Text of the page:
Use old speakers, I'm using Mordaunt-Short's I think from the very early 80's.
Spendor would be good also (not the current models).

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xxx440Hz
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PostPosted: Sun Jul 01, 2007 11:31 am    (No subject) Reply with quoteBack to top

I think that the objective is to try to come back to the sound of the record as the artist intended to do it. A good system should not "alter" the sound, keep as pure and neutral as possible, without a color which could change all record's sound. In one word : be faithful to the artist's (the musician, the mixer, the people doing the mastering, etc...). The record is "warm", "rich in frequencies,....", well the result should be like this on the system.

And as the 70ies records were done on analog tapes, and done for vinyl, this means that the current media (CD, mp3, etc..) may give different results upon the way it was transformed from analog to digital. Therefore I agree in a certain extent that listening to a vinyl record could be more fai!thful (on a good system) than on a CD player.

I have also the feeling that the CD players (the good ones) sound better today than 10 yers ago.

440Hz

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PostPosted: Sun Jul 01, 2007 11:34 am    (No subject) Reply with quoteBack to top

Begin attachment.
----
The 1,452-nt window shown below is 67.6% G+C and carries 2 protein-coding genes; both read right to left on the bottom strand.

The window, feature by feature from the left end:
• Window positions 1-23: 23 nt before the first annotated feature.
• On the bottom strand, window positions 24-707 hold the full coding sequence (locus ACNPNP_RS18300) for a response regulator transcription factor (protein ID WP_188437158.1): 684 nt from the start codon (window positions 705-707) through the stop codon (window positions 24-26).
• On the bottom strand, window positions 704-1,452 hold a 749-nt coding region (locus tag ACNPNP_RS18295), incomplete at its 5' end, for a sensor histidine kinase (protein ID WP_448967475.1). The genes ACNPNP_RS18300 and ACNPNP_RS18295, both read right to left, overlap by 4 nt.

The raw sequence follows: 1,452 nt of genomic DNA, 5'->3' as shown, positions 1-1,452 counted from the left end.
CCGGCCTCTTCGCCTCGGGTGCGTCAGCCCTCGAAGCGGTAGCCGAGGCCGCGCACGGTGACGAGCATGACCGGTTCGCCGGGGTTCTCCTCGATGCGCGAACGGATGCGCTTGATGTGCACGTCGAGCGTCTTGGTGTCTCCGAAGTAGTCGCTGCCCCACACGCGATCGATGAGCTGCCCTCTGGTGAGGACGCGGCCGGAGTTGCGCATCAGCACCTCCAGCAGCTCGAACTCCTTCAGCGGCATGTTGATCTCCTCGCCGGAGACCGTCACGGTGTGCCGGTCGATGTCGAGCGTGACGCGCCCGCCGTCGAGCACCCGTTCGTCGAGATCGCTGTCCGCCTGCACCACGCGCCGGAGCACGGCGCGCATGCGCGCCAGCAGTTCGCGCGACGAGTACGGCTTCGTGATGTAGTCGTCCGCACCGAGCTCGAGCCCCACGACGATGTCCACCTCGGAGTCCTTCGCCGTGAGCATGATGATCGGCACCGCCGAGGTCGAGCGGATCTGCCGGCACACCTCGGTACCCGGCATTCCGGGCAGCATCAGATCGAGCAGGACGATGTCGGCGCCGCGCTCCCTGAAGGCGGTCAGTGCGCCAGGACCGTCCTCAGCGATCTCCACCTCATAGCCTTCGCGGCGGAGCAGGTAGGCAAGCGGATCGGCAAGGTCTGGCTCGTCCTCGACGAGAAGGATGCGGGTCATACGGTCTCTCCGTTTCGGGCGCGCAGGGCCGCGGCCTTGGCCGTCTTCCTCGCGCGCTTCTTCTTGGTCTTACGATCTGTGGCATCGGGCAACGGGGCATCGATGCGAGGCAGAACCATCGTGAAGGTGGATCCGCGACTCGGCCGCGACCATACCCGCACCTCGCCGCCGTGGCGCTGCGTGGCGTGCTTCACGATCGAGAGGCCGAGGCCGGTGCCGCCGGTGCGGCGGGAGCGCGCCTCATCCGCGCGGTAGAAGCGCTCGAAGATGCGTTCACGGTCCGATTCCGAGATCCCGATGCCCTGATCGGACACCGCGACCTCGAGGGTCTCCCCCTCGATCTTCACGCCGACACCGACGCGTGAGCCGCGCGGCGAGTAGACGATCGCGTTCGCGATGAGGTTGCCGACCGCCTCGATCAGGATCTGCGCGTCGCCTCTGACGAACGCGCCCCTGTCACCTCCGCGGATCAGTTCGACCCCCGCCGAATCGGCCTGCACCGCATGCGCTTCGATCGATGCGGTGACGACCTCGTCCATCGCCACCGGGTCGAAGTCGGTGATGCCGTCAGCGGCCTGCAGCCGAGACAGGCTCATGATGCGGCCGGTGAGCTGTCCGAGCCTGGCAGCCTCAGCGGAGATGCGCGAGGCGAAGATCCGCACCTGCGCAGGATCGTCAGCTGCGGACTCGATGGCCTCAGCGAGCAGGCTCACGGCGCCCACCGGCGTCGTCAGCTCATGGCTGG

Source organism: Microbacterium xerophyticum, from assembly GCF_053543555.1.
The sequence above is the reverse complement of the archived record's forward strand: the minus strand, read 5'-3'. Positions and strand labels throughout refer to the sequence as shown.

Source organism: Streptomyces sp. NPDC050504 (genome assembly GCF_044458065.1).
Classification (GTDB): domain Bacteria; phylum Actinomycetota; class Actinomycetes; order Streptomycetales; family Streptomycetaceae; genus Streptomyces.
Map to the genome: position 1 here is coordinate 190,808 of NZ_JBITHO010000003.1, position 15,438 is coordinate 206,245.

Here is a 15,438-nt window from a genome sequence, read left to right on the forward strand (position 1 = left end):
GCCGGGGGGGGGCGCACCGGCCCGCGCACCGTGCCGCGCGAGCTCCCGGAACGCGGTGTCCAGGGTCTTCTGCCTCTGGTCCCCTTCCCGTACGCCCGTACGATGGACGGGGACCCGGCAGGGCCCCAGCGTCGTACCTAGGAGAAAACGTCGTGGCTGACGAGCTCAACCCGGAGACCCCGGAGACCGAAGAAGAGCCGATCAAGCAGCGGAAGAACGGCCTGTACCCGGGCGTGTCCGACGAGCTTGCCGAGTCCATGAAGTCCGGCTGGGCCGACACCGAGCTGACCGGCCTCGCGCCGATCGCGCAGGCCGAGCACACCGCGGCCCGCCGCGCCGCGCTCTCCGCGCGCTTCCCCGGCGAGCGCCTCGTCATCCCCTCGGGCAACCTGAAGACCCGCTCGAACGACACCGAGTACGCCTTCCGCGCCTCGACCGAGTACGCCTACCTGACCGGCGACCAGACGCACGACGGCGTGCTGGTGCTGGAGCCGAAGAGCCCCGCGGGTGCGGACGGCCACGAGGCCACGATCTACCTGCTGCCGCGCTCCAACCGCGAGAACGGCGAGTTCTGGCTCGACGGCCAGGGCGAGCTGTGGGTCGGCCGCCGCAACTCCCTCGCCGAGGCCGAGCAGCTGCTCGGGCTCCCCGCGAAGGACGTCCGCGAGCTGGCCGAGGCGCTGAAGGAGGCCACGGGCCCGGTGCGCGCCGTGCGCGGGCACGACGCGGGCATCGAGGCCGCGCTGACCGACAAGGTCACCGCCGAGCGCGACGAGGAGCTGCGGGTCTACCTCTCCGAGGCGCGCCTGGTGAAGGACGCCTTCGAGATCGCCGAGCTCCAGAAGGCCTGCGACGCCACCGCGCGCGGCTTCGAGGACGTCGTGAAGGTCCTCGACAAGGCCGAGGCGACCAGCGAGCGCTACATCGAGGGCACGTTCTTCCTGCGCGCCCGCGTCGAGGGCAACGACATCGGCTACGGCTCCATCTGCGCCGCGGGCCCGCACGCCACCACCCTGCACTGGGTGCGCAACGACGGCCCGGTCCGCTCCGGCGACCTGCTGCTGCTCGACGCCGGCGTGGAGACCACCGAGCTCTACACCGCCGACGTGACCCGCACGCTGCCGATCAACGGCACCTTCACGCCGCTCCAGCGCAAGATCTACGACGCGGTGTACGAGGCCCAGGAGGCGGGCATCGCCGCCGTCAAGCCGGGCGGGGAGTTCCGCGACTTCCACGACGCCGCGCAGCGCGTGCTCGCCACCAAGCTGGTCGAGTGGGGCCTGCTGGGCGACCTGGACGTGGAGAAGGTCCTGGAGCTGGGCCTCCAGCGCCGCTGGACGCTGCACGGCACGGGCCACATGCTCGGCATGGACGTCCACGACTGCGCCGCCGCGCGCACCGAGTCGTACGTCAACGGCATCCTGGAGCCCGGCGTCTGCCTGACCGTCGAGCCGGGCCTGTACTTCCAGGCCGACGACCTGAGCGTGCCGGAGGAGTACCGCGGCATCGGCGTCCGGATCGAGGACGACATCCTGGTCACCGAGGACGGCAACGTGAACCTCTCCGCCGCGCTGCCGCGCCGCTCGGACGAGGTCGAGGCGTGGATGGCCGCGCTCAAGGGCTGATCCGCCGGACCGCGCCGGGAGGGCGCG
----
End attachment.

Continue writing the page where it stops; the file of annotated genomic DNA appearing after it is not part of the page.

« Mac of BIOnighT » wrote:
Well, there's actually another thing I do not like at all about MP3's: what about the album as a concept? What about a group of songs that constitutes a single work? How many albums do you have or make that are built exactly like a book, where every song is like a chapter of the whole story and can't be separated from the other without losing meaning? I have A LOT. With MP3's it's - for the vast majority of users - like having one chapter of a novel, meaningless, senseless, incapable of giving what it is supposed to give because it is but a fragment of the whole...
And I'm not only referring to concept albums, but also to those so very inspired works where the sequence of tracks itself is as much a source of emotions as the tracks themselves...
Discovery by Oldfield, Kosmonauta by Syrian, Galaxy by Rockets, Oxygene by Jarre and so many more! Kids who download stuff all the time would only get one or two tracks from albums like/similar to these, they would never know the whole story, just a couple of incomprehensible chapters...